This month, Mr. and Mrs. FB did something truly radical - we decided, together, to go completely without a monthly budget. Not only that, my friends, but we didn't track our spending - something that our longer-term viewers may find particularly shocking. However, it was a highly educational experience, and it gave us both insights into how we perceive our budget, spending habits, and the balance between short term and long-term goal attainment.
A Word Of Caution
Before jumping in to how we used our money this month, a word of caution seems appropriate. For us, not having a monthly budget was the experiment, not the norm. Both of us have good intuition for how much we usually spend on things, and we didn't go at this experiment with the idea that we could spend as much money as we wanted. We went at it with the attitude that we had just substantially depleted many of our physical, emotional, mental, and financial resources in my period of unemployment and we had new needs associated with those depletions and my new job. Of those resources, we consider financial the least important - another thing that may surprise some of the long-term readers - and we wanted to address it last. I wouldn't recommend this experiment to anyone that hasn't been consistently budgeting for at least a year AND hasn't experience a major life change.
This is the first time in our marriage that we shifted our focus from having the maximum amount of liquidity possible. An intense focus on liquidity was good for us in the first three years of our marriage because we had almost absolutely nothing, and money was one of our keys to having more options. However, we have gradually used that money to acquire things - more furniture, a second car, and a much larger pantry then we had when we bought our first $200 worth of groceries in our first week of marriage.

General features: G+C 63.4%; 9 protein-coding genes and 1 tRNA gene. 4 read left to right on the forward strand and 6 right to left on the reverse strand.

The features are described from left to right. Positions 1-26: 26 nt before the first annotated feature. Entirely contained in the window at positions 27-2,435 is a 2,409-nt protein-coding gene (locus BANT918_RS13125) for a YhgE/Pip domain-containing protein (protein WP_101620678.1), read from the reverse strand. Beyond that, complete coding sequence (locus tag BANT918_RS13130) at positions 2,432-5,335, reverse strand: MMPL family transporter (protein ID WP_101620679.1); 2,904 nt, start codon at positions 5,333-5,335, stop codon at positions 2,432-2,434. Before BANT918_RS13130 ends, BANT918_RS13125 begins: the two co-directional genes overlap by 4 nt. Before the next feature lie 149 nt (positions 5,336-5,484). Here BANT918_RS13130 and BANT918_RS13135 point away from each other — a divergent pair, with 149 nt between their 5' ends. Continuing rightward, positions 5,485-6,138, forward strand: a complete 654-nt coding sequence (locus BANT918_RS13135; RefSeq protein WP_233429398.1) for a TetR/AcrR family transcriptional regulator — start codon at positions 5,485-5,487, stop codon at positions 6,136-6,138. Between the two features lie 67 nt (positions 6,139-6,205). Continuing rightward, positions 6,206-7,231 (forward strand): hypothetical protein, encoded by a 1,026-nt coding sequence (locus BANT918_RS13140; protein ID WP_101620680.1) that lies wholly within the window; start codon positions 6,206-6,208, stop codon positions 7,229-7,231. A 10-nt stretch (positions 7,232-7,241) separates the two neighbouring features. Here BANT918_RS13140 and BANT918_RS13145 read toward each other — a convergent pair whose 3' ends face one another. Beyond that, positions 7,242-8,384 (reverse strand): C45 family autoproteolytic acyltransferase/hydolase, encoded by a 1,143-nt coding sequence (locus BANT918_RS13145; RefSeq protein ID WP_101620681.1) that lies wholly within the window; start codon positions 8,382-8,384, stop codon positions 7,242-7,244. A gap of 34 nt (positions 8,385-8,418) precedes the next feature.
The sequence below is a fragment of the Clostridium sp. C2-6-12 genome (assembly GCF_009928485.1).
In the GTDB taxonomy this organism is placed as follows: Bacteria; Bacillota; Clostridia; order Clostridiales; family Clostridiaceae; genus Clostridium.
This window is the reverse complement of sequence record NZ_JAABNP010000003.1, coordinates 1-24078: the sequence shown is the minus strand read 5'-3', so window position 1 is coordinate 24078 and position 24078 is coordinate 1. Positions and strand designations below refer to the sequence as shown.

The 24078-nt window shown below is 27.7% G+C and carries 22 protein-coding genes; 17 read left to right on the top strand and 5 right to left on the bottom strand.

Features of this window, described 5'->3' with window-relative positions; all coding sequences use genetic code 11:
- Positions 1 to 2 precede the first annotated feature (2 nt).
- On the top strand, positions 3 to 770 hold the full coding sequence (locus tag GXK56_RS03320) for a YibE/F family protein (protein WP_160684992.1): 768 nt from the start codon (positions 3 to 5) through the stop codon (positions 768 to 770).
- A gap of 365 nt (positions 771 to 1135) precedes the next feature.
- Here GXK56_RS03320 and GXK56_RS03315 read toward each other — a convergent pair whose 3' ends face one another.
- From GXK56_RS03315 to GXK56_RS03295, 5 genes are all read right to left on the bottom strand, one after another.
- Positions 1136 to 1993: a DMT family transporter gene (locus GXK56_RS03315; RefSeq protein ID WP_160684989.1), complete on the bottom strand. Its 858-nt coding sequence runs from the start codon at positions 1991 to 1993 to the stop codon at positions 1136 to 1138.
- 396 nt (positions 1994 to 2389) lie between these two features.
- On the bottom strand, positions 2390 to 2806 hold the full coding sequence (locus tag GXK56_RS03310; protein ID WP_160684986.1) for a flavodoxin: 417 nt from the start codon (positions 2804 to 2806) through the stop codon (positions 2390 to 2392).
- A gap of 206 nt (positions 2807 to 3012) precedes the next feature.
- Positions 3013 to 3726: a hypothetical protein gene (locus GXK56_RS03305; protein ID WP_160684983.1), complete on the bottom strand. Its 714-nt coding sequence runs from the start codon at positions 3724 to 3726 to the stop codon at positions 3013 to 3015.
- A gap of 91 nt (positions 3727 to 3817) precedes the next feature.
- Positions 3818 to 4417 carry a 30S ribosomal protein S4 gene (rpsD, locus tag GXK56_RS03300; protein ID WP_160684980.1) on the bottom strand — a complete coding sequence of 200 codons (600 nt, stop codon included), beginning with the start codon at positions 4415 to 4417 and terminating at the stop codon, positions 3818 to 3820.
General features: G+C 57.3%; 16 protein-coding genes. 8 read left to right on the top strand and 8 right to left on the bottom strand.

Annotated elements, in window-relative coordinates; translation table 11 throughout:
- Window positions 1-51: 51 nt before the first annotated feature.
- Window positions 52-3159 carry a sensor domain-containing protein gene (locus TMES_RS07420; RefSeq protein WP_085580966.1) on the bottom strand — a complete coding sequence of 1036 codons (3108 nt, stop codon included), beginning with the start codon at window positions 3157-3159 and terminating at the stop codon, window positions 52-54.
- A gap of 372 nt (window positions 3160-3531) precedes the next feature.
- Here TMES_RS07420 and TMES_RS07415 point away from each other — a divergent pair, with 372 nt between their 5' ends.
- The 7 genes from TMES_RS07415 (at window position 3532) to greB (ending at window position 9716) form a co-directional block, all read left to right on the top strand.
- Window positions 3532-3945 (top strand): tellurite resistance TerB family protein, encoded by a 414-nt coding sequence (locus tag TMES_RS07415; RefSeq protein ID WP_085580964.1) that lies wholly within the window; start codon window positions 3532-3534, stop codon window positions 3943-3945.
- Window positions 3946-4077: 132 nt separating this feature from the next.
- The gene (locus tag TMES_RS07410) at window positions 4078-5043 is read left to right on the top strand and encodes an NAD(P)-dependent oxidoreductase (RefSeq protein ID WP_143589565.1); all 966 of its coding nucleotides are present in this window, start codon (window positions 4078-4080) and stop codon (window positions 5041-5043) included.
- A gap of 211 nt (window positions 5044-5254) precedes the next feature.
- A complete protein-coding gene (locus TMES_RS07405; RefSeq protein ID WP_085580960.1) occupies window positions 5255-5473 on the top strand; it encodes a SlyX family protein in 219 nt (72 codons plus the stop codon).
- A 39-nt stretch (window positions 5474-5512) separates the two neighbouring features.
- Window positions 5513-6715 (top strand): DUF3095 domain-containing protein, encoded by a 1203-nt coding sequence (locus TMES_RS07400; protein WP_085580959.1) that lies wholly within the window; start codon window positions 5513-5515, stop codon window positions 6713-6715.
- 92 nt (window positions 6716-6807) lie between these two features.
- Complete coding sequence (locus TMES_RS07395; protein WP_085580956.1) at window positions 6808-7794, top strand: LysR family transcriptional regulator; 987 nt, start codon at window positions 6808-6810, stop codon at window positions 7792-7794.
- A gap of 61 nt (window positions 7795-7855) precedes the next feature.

For the first time, we recognized that if we didn't shift from a liquidity focus to a things focus, we were going to run into trouble because we had needed repairs and maintenance that we had simply ignored in the name of having increased liquidity. We made a list of those repairs and maintenance tasks and decided to give those complete priority over any savings that month. This removed a huge psychological stressor for me as I have always had the mentality that if I didn't save the right amount each month (the amount listed in our budget) we weren't going to have enough when the emergencies came. By physically (digitally?) removing that line item from what-had-been our forecasted monthly budget, I removed an emotional barrier to improving my life.
While we didn't track our spending during this month, I can tell you that most of our "extras" categories didn't change - we spent roughly the same amount on entertainment, eating out, and socializing as we have in other times of dual employment. What did increase was the spending in the "essential" categories - groceries, household supplies, cleaning products, and more. This was completely in line with our goals. During my period of unemployment, we had worked hard to make sure our liquidity stayed as high as we could make it, which included eating primarily out of our food stores and freezer and using (without replacing) everyday items like toilet paper, tissues, and cleaning sponges. That was the wisest thing to do then because we had no guarantee of me getting a job as quickly as I did, but the wisest thing to do as soon as that income was guaranteed was to replace what had been used.